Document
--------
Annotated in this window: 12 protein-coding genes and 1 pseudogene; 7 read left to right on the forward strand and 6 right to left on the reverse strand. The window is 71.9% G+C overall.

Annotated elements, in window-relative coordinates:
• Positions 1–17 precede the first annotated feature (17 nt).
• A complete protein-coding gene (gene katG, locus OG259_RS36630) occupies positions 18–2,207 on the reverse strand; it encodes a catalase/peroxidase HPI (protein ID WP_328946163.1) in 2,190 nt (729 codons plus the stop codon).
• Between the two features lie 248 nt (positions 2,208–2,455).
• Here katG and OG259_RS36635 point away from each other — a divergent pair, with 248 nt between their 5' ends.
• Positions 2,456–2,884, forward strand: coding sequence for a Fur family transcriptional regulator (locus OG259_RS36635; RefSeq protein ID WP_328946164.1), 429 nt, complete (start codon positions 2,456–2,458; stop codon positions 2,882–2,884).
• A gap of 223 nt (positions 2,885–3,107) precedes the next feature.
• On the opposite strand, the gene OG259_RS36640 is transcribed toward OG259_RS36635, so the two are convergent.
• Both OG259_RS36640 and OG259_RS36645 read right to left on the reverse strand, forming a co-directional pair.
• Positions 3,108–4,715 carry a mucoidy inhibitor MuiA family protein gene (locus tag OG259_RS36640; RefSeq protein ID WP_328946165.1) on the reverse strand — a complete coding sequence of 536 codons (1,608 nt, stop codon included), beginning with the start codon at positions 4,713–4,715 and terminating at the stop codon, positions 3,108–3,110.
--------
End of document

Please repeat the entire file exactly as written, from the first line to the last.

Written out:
Annotated in this window: 12 protein-coding genes and 1 pseudogene; 7 read left to right on the forward strand and 6 right to left on the reverse strand. The window is 71.9% G+C overall.

Annotated elements, in window-relative coordinates:
• Positions 1–17 precede the first annotated feature (17 nt).
• A complete protein-coding gene (gene katG, locus OG259_RS36630) occupies positions 18–2,207 on the reverse strand; it encodes a catalase/peroxidase HPI (protein ID WP_328946163.1) in 2,190 nt (729 codons plus the stop codon).
• Between the two features lie 248 nt (positions 2,208–2,455).
• Here katG and OG259_RS36635 point away from each other — a divergent pair, with 248 nt between their 5' ends.
• Positions 2,456–2,884, forward strand: coding sequence for a Fur family transcriptional regulator (locus OG259_RS36635; RefSeq protein ID WP_328946164.1), 429 nt, complete (start codon positions 2,456–2,458; stop codon positions 2,882–2,884).
• A gap of 223 nt (positions 2,885–3,107) precedes the next feature.
• On the opposite strand, the gene OG259_RS36640 is transcribed toward OG259_RS36635, so the two are convergent.
• Both OG259_RS36640 and OG259_RS36645 read right to left on the reverse strand, forming a co-directional pair.
• Positions 3,108–4,715 carry a mucoidy inhibitor MuiA family protein gene (locus tag OG259_RS36640; RefSeq protein ID WP_328946165.1) on the reverse strand — a complete coding sequence of 536 codons (1,608 nt, stop codon included), beginning with the start codon at positions 4,713–4,715 and terminating at the stop codon, positions 3,108–3,110.